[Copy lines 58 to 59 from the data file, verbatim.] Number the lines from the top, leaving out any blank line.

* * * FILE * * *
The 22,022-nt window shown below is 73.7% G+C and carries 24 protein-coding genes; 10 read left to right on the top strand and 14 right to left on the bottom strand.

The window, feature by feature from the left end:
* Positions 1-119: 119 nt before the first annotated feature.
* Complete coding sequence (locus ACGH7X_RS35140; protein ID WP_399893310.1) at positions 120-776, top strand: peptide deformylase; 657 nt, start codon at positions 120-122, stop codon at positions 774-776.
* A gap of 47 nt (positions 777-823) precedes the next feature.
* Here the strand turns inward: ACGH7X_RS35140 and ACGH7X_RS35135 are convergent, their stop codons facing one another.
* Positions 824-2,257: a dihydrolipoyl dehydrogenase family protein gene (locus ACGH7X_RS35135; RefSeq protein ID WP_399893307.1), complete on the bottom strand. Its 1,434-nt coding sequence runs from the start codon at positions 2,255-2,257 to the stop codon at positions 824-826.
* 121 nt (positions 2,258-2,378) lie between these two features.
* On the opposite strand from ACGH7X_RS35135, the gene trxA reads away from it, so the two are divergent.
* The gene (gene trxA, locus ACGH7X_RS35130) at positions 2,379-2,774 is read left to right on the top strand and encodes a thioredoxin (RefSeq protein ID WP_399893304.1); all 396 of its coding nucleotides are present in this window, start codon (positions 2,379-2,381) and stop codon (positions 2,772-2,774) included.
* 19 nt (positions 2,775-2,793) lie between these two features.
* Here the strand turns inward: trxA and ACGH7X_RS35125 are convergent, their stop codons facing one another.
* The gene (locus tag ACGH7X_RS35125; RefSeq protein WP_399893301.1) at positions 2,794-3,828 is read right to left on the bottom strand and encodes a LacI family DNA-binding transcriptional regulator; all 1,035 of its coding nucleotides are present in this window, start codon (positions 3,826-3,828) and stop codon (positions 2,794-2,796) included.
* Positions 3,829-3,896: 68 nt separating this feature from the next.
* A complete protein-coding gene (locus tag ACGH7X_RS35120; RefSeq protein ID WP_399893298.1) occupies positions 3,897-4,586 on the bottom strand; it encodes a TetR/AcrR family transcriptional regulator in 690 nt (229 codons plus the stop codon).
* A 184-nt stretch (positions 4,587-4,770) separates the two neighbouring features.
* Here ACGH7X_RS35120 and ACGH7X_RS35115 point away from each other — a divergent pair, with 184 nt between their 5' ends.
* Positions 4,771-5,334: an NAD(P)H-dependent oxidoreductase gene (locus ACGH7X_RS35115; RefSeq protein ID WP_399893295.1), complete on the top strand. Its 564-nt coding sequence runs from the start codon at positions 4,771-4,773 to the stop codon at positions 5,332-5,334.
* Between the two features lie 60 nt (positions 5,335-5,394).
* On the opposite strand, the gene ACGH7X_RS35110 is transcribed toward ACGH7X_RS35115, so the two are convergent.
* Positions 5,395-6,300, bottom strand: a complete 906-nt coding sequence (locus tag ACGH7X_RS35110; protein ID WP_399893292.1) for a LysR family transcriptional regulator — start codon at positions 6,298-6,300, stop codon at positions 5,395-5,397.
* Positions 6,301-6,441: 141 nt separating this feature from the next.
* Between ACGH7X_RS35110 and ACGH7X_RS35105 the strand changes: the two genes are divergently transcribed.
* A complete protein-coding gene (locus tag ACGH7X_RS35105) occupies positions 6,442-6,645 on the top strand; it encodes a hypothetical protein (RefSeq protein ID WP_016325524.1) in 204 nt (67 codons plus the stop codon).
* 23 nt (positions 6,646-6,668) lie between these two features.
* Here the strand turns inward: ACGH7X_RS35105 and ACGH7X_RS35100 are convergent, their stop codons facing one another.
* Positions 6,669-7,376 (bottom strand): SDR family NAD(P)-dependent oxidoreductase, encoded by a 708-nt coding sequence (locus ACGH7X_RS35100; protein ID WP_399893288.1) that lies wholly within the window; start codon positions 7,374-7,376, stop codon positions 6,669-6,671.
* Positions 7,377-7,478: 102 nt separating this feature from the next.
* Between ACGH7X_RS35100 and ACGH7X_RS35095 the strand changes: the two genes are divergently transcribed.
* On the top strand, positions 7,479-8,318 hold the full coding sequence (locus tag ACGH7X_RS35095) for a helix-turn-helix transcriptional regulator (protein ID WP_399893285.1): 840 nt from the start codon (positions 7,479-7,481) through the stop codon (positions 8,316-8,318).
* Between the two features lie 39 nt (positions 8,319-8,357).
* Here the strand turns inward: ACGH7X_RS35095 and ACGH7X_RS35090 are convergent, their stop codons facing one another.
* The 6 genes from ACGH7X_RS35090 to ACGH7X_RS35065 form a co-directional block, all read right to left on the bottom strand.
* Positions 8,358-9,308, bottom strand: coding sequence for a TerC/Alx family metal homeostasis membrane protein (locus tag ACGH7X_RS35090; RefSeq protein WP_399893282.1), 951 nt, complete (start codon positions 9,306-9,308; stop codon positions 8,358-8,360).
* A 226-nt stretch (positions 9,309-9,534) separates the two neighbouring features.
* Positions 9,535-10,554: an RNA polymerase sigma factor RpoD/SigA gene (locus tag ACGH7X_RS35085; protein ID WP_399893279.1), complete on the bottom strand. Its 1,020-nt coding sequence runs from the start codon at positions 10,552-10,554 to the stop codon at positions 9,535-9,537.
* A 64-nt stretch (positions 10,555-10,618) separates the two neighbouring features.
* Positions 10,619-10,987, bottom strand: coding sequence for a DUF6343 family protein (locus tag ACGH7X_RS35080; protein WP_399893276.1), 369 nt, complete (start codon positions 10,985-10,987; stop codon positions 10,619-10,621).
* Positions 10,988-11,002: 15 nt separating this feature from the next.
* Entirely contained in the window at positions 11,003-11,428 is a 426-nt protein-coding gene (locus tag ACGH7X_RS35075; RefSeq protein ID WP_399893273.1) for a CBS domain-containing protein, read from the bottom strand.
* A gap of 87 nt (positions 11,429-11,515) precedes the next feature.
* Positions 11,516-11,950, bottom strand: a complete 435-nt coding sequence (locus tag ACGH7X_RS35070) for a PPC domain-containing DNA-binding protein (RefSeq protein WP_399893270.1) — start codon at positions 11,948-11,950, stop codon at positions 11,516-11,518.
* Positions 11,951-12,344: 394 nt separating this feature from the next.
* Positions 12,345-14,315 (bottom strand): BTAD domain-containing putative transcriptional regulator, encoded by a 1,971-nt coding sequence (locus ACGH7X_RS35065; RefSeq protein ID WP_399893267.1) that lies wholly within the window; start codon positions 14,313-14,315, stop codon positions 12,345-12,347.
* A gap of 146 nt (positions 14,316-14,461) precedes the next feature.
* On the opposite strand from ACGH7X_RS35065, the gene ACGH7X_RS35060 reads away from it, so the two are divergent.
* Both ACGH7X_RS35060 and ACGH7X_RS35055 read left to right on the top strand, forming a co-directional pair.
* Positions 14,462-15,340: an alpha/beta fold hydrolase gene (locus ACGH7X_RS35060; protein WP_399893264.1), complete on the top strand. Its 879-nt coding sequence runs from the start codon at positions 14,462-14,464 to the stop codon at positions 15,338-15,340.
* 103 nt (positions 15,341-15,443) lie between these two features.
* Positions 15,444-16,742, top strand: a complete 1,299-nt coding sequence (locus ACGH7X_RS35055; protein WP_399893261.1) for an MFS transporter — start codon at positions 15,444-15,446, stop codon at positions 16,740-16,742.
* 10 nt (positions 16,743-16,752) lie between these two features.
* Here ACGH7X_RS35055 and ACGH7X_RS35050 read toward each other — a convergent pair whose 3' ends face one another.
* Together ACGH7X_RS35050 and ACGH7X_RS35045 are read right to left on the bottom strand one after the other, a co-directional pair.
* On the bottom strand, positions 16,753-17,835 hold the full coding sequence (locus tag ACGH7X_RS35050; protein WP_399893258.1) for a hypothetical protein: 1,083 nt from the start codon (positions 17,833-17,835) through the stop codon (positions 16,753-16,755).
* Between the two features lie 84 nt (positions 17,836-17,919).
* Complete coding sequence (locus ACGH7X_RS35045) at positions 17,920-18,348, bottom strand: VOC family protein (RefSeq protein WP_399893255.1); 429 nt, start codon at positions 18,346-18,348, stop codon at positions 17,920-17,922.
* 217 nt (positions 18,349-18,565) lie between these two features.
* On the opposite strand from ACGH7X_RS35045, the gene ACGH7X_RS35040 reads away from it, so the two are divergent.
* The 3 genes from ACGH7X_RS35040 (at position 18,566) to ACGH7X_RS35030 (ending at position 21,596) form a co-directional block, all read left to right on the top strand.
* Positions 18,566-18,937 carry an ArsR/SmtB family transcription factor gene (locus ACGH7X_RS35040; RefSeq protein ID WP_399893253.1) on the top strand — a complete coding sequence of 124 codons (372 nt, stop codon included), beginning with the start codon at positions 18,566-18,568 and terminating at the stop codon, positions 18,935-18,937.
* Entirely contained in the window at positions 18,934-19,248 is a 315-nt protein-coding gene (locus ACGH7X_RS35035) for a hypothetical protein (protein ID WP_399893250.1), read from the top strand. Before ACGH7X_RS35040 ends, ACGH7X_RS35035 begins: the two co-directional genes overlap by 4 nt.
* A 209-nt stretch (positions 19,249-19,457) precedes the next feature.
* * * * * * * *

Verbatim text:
* On the opposite strand from ACGH7X_RS35045, the gene ACGH7X_RS35040 reads away from it, so the two are divergent.
* The 3 genes from ACGH7X_RS35040 (at position 18,566) to ACGH7X_RS35030 (ending at position 21,596) form a co-directional block, all read left to right on the top strand.